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Conservation Easements

What are conservation easements?

Conservation easements are legal agreements

in writing, through which landowners voluntarily limit how their land can be used with the goal of protecting its natural resources. These contracts, between two or more owners, are signed, notarized, and legally registered. Subsequent owners must comply with their provisions, unless they are terminated or modified by the original parties. 

What are the most important characteristics of conservation easements?

1. Legal: recorded in the land registry;
2. Voluntary: only established as and when wanted
3. Flexible: can be used to satisfy various needs and goals of the landowners.

Why are conservation easements important?


They are part of a larger plan to protect and preserve the natural beauty of Costa Rica. About 28% of the national territory is part of a system of protected lands owned by the government and other conservation entities. However, most of the land needed to assure future responsible development in Costa Rica is private. Conservation easements provide private landowners with flexible legal instruments to conserve their lands voluntarily and have become more and more popular in recent years.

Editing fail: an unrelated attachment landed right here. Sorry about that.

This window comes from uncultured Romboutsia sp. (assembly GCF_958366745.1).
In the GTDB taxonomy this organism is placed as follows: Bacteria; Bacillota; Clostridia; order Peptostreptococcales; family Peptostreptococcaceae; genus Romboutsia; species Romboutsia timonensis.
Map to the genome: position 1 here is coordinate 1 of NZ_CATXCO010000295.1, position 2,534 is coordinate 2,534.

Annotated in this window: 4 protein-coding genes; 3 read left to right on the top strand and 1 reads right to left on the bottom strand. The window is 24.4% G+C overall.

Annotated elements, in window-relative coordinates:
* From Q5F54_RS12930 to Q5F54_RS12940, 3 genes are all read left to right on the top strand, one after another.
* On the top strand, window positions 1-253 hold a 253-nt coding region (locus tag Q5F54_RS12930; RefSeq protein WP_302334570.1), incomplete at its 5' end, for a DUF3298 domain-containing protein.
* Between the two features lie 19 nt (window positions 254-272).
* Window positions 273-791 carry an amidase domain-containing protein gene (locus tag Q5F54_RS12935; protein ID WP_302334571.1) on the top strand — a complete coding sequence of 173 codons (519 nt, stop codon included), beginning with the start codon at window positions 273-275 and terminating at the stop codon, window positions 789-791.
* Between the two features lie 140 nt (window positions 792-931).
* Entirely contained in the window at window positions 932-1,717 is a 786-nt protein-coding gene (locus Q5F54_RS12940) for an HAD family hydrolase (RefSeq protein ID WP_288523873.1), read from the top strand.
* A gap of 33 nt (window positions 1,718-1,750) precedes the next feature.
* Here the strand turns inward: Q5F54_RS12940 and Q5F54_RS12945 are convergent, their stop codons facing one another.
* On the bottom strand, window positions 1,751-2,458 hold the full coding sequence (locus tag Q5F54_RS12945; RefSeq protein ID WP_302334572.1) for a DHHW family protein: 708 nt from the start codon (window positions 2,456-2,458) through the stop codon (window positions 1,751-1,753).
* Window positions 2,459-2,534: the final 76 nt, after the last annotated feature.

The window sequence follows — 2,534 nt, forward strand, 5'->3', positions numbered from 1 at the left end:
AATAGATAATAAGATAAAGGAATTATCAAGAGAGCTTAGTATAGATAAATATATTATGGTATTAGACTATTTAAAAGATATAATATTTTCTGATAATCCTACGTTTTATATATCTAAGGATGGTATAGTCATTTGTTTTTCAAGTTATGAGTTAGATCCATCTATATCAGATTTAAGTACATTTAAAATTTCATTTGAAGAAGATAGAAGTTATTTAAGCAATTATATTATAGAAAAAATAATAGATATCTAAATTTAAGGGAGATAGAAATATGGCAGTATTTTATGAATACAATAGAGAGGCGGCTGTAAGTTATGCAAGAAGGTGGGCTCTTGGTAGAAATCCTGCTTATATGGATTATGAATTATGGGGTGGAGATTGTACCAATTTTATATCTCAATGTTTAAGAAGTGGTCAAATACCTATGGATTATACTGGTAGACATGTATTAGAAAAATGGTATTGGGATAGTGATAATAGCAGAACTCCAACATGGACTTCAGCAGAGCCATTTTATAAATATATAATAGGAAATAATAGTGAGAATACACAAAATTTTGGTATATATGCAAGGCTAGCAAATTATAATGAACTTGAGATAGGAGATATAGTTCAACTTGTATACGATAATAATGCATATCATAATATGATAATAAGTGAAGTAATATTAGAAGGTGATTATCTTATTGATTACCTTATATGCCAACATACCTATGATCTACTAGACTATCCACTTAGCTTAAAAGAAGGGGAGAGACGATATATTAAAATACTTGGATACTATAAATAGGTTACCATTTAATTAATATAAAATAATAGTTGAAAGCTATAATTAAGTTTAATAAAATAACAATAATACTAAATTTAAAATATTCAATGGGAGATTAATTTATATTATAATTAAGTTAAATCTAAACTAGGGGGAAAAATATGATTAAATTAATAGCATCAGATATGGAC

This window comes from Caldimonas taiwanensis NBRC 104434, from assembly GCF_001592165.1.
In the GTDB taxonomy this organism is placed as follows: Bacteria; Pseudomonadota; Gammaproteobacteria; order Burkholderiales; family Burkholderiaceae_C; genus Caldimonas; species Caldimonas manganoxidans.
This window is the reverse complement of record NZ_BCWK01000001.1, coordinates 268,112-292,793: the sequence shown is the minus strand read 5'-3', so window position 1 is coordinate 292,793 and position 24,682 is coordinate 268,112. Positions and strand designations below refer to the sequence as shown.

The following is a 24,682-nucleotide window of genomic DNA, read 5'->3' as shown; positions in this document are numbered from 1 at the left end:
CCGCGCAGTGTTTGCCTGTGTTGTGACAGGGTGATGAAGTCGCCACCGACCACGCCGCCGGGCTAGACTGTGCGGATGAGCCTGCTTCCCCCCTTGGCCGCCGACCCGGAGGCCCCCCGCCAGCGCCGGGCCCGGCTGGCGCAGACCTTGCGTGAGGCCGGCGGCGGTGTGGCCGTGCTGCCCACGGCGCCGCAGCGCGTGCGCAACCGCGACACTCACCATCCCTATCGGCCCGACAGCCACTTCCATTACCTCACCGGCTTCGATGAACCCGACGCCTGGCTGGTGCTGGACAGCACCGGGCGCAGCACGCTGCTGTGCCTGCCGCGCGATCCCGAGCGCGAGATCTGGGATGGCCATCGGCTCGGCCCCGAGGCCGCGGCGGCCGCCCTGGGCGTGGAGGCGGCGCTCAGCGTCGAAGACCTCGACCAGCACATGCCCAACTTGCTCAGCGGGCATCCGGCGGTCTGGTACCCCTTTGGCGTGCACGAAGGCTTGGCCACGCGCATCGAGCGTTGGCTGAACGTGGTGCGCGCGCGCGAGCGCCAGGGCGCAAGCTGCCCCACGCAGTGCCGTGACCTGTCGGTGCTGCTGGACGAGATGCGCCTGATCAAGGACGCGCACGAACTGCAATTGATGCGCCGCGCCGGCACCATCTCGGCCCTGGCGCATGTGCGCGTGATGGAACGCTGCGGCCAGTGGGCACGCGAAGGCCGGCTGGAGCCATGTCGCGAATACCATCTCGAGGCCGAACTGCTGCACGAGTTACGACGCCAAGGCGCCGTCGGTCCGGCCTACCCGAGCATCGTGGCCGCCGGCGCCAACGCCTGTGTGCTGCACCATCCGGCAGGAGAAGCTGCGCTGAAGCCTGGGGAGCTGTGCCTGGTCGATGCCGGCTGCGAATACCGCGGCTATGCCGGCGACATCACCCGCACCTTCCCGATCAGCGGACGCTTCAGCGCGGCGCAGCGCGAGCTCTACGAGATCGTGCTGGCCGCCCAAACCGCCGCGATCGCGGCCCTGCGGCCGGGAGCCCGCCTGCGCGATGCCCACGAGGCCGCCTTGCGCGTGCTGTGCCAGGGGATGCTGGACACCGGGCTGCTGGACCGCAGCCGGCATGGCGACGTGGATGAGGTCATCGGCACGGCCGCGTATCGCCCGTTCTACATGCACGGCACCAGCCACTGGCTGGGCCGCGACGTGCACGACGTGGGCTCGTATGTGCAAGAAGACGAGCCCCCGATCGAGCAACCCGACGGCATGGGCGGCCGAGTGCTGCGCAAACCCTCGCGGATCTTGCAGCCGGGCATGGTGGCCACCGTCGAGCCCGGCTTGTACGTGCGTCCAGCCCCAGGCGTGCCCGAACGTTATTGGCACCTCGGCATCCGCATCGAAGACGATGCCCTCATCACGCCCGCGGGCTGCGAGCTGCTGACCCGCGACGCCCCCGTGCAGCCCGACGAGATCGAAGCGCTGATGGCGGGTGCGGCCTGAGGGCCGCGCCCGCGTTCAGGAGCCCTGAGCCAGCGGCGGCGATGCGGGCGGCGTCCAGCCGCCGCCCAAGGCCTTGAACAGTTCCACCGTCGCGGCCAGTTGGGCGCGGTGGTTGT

Who can create a conservation easement?

The laws of Costa Rica requires that two properties be involved: (a) the property that accepts the restrictions on its use, and (b) another property that is benefited by the restrictions. For example, in the case of a conservation easement in Monteverde, land use restrictions were imposed on property owned by The Nature Conservancy, while these restrictions benefit the property owned by The Monteverde Reserve. The property on which the restrictions are placed (the Servient Estate) can belong to individuals or entities, including conservation non-government organizations or NGOs. It is common in Latin America for the property receiving the benefit of any restrictions (the Dominant Estate) to be an NGO. Both the owners of the restricted and benefited properties voluntarily agree to the conservation easement.

How long do conservation easements last?


If a conservation easement contract does not state that it is for a determined period of time, the easement is perpetual. This means it “stays with the land” upon sale or death of the owner. Because funds used to purchase land which is subjected to conservation easements are often donated, the donors want to be sure that the conservation easement is not terminated or modified in ways that are detrimental to the donors’ intent.

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